The most expensive shopping district in the world is not in New York, London, or Paris – it’s on Russell Street in Hong Kong. This 150-yard stretch of luxury stores is chock full of designer brands and caters to tourists from mainland China.
Over the last 10 years, the Causeway Bay shopping area in the former British colony has been transformed from an area that used to house grocers, noodle vendors and tea houses. Its unique character has been completely transformed, and small business owners have been squeezed out by rents that are twice as high as those being charged in New York and four times higher than London rates.
The city is starting to ask whether the loss of these small businesses will change the face of Hong Kong’s streets and stifle small business operations in the city.
Andrew Sheng, the president of the Fung Global Institute, a Hong Kong-based think tank, said, “The local businesses that cater for local tastes – that’s the real Hong Kong. That’s what Hong Kong people feel attached to, emotionally and culturally.”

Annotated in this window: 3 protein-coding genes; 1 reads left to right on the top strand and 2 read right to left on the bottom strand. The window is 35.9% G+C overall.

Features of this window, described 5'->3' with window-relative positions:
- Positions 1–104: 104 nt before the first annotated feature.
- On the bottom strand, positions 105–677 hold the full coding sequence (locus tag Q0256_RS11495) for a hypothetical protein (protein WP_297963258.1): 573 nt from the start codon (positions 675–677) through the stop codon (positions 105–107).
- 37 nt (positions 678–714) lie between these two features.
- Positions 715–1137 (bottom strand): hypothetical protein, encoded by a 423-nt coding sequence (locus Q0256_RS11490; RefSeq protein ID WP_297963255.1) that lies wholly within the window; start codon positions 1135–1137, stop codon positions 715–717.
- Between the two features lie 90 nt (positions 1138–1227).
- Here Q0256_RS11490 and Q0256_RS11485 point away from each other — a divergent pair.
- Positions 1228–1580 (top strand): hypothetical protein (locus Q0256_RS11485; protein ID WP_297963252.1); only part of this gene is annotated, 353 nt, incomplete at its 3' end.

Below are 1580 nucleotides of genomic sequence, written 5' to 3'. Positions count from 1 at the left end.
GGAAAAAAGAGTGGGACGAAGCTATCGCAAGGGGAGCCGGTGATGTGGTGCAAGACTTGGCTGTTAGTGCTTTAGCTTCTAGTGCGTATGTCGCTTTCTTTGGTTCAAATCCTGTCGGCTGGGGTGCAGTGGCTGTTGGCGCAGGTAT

High rents are nothing new in the Hong Kong market. The city has had a reputation as having one of the most expensive real estate markets in the world for several years. Other Asian cities have managed to hold onto small businesses, according to Mr. Sheng. He said that landlords in Tokyo want to have small business owners like sushi and ramen makers in their property. In Singapore, planning laws ensure that even the most upmarket districts have a “hawker centre” where local foods can be bought for cheap prices.
High rents combined with short leases are likely to discourage young people from starting their own businesses in Hong Kong. Two or three-year terms are the norm, as opposed to five and 10-year tenancies in the United Kingdom.